Science.gov (United States)

    Tanno, Luciana Kase; Kerr, Daniel Shikanai; dos Santos, Bernardo; Talib, Leda Leme; Yamaguti, Célia; Rodrigues, Helcio; Gattaz, Wagner Farid; Kalil, Jorge

    2015-01-01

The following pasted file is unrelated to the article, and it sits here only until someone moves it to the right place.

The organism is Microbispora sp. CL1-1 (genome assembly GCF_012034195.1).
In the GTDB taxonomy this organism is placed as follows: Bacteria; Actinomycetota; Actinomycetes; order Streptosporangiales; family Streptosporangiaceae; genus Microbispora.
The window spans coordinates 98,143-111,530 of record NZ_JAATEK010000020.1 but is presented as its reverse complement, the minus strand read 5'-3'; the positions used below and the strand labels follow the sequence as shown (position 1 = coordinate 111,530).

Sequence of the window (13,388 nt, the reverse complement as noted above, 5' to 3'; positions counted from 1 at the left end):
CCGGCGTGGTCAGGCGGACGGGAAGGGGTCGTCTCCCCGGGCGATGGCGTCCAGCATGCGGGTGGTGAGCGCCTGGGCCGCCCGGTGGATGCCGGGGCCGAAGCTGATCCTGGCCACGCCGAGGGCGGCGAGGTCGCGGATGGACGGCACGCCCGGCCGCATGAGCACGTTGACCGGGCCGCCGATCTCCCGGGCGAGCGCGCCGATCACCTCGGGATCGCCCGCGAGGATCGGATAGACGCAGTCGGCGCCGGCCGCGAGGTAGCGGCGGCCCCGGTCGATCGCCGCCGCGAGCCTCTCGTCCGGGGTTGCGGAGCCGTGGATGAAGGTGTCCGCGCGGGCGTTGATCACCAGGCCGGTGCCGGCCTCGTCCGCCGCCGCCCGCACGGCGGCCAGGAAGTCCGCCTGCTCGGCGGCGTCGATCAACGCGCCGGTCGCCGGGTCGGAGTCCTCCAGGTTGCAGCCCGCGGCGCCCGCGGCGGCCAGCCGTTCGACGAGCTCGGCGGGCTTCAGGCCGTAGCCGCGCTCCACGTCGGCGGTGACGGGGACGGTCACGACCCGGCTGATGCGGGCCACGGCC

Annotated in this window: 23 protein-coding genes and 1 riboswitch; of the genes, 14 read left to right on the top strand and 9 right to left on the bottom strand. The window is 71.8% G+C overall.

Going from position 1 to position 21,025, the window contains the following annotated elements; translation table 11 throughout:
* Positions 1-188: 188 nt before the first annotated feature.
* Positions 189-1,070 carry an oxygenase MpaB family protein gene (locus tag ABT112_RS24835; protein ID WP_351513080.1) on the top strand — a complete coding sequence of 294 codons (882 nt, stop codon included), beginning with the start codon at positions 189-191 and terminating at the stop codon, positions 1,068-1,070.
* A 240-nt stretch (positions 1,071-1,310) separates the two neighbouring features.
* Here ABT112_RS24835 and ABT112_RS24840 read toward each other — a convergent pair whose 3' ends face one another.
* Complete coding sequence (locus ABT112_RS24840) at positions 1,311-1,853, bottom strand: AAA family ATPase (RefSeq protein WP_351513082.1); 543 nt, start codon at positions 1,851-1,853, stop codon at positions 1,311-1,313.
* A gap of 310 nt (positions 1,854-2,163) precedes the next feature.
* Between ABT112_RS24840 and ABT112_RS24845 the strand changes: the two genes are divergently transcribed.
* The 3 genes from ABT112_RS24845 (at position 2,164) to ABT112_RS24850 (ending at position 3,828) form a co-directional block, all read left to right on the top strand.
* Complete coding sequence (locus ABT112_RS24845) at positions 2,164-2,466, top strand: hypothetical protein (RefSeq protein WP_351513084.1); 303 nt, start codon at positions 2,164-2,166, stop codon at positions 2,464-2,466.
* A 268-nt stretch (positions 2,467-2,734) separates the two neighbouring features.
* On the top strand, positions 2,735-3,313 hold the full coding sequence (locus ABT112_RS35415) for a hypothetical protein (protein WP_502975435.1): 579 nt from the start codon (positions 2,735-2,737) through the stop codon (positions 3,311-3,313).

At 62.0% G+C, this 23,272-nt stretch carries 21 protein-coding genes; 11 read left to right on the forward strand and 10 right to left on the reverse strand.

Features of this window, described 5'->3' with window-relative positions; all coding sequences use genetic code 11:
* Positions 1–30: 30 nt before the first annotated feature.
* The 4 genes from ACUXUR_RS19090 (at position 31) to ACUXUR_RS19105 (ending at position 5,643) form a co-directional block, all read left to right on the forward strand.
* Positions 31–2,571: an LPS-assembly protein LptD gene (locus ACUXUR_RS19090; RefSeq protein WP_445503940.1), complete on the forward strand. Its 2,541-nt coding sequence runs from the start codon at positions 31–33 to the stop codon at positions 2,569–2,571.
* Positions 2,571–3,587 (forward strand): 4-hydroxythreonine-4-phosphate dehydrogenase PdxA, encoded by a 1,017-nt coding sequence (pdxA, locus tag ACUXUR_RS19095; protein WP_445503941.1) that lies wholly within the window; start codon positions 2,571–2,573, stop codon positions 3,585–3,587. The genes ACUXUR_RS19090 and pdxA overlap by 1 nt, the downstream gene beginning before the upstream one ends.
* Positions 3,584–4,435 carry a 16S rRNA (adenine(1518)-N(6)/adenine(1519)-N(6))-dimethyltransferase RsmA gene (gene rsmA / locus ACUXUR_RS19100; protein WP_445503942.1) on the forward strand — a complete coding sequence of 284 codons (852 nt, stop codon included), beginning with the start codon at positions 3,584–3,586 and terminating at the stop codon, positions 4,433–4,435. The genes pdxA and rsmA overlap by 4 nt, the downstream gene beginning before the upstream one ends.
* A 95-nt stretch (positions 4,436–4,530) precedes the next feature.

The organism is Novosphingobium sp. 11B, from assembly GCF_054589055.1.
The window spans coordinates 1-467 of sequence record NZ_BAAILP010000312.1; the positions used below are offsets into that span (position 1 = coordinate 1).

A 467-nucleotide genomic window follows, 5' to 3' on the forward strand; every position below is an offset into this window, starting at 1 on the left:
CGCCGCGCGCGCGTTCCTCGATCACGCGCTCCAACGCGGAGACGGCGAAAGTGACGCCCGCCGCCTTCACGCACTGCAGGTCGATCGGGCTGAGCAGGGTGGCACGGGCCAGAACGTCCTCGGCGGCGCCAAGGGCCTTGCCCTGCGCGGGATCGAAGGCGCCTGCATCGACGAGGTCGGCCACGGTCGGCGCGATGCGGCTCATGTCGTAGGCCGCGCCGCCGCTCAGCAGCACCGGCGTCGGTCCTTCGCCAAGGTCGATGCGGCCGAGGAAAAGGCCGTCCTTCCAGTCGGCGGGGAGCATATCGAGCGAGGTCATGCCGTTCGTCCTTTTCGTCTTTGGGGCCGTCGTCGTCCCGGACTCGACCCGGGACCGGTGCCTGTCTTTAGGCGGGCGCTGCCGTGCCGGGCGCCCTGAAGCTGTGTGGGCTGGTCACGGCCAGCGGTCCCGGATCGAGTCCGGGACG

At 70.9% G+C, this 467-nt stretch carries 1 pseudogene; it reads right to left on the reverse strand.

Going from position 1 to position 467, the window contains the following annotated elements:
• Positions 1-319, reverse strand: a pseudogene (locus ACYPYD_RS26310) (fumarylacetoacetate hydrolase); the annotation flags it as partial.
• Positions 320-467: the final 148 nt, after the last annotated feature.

Although aromatic anticonvulsants are usually well tolerated, they can cause cutaneous adverse drug reactions in up to 10% of patients. The clinical manifestations of the antiepileptics-induced hypersensitivity reactions (AHR) vary from mild skin rashes to severe cutaneous drug adverse reactions which are related to high mortality and significant morbidity. Genetic polymorphisms in cytochrome P450 genes are associated with altered enzymatic activity and may contribute to the risk of AHR. Here we present a case-control study in which we genotyped SNPs of CYP2C19, 2C9 and 3A5 of 55 individuals with varying severities of AHR, 83 tolerant, and 366 healthy control subjects from São Paulo, Brazil. Clinical characterization was based on standardized scoring systems and drug patch test. All in vivo investigation followed the ENDA (European Network of Drug Allergy) recommendations. Genotype was determined by real time PCR using peripheral blood DNA as a template. Of all 504 subjects, 65% were females, 45% self-identified as Afro-American, 38% as Caucasian and 17% as having non-African mixed ascendancy. Amongst 55 subjects with AHR, 44 had severe cutaneous drug adverse reactions. Of the 46 drug patch tests performed, 29 (63%) were positive. We found a strong association between the absence of CYP3A5*3 and tolerant subjects when compared to AHR (p = 0.0002, OR = 5.28 [CI95% 2.09-14.84]). None of our groups presented positive association with CYP2C19 and 2C9 polymorphisms, however, both SNPs contributed to separation of cases and tolerants in a Classification and Regression Tree. Our findings indicate that drug metabolism genes can contribute in the tolerability of antiepileptics. CYP3A5*3 is the most prevalent CYP3A5 allele associated with reduced enzymatic function. The current study provides evidence that normal CYP3A5 activity might be a protective factor to aromatic antiepileptics-induced hypersensitivity reactions in Brazilian subjects.